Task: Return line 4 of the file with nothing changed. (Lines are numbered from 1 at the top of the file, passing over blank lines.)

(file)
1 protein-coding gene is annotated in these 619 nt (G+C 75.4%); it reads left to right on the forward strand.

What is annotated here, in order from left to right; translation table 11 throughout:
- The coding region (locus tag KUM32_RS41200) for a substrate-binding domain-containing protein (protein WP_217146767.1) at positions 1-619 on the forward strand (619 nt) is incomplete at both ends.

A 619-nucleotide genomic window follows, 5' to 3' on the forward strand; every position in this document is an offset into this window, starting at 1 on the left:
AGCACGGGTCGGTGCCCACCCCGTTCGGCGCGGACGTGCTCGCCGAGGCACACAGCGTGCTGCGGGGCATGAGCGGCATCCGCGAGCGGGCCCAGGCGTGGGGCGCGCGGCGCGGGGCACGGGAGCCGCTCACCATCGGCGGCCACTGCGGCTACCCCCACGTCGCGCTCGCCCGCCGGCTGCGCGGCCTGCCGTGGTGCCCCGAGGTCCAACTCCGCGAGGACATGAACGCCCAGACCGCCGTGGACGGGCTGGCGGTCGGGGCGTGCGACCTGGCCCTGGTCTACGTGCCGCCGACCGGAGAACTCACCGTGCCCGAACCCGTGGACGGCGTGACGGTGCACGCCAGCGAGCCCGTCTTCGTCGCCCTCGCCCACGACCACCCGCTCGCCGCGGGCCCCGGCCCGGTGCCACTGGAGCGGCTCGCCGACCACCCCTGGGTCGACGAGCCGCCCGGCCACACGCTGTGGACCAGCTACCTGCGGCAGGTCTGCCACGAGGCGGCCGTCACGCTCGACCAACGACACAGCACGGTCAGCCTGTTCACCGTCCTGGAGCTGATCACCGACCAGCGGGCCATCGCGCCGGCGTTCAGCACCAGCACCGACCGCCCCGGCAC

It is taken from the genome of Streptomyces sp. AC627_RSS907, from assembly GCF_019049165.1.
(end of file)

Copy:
A 619-nucleotide genomic window follows, 5' to 3' on the forward strand; every position in this document is an offset into this window, starting at 1 on the left: